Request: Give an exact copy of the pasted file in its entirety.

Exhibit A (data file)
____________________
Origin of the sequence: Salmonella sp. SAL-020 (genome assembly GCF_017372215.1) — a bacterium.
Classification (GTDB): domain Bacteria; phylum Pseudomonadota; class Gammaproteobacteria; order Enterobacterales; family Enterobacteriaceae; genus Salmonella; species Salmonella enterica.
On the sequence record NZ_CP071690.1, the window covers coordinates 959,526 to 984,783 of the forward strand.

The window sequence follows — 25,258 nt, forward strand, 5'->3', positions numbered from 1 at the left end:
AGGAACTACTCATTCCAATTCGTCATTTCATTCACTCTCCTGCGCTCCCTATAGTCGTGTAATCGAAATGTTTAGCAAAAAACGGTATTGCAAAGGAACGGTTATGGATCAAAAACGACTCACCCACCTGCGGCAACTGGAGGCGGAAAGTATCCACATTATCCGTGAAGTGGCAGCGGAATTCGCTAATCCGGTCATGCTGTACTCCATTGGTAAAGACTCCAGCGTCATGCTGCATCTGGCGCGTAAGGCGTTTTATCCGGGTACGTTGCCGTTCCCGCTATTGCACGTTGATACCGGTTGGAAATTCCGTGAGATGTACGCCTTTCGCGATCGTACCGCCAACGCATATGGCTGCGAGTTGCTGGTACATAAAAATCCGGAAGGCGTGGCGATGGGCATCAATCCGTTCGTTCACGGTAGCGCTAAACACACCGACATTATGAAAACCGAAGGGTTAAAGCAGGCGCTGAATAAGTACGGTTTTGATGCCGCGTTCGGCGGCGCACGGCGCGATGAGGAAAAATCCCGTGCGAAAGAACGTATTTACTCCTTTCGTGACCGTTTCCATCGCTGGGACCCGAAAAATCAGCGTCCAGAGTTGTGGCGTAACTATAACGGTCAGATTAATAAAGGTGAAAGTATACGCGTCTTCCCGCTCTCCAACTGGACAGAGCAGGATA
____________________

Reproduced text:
Origin of the sequence: Salmonella sp. SAL-020 (genome assembly GCF_017372215.1) — a bacterium.
Classification (GTDB): domain Bacteria; phylum Pseudomonadota; class Gammaproteobacteria; order Enterobacterales; family Enterobacteriaceae; genus Salmonella; species Salmonella enterica.
On the sequence record NZ_CP071690.1, the window covers coordinates 959,526 to 984,783 of the forward strand.

The window sequence follows — 25,258 nt, forward strand, 5'->3', positions numbered from 1 at the left end:
AGGAACTACTCATTCCAATTCGTCATTTCATTCACTCTCCTGCGCTCCCTATAGTCGTGTAATCGAAATGTTTAGCAAAAAACGGTATTGCAAAGGAACGGTTATGGATCAAAAACGACTCACCCACCTGCGGCAACTGGAGGCGGAAAGTATCCACATTATCCGTGAAGTGGCAGCGGAATTCGCTAATCCGGTCATGCTGTACTCCATTGGTAAAGACTCCAGCGTCATGCTGCATCTGGCGCGTAAGGCGTTTTATCCGGGTACGTTGCCGTTCCCGCTATTGCACGTTGATACCGGTTGGAAATTCCGTGAGATGTACGCCTTTCGCGATCGTACCGCCAACGCATATGGCTGCGAGTTGCTGGTACATAAAAATCCGGAAGGCGTGGCGATGGGCATCAATCCGTTCGTTCACGGTAGCGCTAAACACACCGACATTATGAAAACCGAAGGGTTAAAGCAGGCGCTGAATAAGTACGGTTTTGATGCCGCGTTCGGCGGCGCACGGCGCGATGAGGAAAAATCCCGTGCGAAAGAACGTATTTACTCCTTTCGTGACCGTTTCCATCGCTGGGACCCGAAAAATCAGCGTCCAGAGTTGTGGCGTAACTATAACGGTCAGATTAATAAAGGTGAAAGTATACGCGTCTTCCCGCTCTCCAACTGGACAGAGCAGGATA